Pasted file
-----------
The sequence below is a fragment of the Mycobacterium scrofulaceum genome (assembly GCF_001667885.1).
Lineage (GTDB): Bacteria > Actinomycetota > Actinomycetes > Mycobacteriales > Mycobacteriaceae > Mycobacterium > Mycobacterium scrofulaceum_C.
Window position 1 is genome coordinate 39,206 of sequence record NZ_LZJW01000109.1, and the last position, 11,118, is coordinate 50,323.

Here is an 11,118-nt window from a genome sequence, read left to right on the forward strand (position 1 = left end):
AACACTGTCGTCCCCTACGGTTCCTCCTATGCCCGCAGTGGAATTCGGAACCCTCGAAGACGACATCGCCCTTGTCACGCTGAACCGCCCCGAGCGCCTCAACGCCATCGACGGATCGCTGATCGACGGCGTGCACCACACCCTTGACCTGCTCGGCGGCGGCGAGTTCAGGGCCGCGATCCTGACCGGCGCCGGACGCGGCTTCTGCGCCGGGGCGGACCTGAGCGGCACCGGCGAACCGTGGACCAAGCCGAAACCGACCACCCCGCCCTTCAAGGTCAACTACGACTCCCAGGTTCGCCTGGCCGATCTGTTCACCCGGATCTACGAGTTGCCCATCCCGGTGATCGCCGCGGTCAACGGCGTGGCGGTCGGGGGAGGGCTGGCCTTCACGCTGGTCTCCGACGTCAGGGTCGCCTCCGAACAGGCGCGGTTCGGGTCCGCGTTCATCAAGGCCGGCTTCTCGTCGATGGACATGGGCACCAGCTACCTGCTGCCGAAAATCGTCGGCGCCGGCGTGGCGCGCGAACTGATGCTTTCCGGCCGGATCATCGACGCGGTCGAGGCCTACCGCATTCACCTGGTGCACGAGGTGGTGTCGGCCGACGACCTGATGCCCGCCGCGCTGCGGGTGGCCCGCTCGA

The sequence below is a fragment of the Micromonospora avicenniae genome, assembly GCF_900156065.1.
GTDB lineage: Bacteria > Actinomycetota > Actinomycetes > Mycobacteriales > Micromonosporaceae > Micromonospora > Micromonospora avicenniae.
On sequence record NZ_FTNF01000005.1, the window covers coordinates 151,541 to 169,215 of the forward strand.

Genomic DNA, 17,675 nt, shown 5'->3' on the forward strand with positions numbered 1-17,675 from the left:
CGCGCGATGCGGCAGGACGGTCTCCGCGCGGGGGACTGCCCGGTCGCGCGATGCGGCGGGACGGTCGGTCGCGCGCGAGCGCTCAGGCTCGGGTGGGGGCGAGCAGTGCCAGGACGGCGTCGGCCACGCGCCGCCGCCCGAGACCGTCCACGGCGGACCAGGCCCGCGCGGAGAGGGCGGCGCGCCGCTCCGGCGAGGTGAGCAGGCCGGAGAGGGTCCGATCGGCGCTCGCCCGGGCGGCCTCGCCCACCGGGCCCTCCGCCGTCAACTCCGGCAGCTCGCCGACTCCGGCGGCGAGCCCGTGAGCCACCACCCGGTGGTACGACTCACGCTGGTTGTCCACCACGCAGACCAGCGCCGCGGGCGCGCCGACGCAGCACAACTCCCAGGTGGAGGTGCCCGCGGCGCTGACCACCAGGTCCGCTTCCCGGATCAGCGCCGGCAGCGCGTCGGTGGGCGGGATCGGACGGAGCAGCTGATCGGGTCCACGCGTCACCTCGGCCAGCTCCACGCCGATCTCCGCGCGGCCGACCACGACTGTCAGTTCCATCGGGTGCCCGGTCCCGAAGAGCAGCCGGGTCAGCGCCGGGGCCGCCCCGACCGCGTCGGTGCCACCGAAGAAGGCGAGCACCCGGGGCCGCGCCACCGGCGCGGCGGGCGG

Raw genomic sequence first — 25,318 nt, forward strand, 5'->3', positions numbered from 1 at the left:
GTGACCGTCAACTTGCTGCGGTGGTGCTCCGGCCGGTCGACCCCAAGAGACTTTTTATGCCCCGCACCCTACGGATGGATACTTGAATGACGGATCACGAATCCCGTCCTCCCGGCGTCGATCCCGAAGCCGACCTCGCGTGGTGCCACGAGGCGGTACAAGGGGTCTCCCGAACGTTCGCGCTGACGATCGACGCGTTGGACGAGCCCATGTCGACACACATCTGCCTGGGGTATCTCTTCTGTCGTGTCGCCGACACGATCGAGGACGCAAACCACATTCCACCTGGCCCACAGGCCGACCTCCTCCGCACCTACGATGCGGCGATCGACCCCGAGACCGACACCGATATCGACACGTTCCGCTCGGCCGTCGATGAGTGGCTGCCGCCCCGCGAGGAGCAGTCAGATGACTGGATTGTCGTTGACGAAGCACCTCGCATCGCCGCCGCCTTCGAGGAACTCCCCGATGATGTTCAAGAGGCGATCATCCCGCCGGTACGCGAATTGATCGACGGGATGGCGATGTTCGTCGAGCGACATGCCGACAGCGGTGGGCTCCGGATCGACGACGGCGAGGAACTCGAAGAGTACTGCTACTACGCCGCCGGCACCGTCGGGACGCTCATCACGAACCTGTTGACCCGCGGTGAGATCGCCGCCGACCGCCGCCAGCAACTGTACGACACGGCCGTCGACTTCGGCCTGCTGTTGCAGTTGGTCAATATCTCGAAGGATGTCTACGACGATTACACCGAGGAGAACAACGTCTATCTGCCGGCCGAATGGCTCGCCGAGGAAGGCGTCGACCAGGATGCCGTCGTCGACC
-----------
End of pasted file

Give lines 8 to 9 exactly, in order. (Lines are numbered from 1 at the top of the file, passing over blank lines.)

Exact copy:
On sequence record NZ_FTNF01000005.1, the window covers coordinates 151,541 to 169,215 of the forward strand.

Genomic DNA, 17,675 nt, shown 5'->3' on the forward strand with positions numbered 1-17,675 from the left: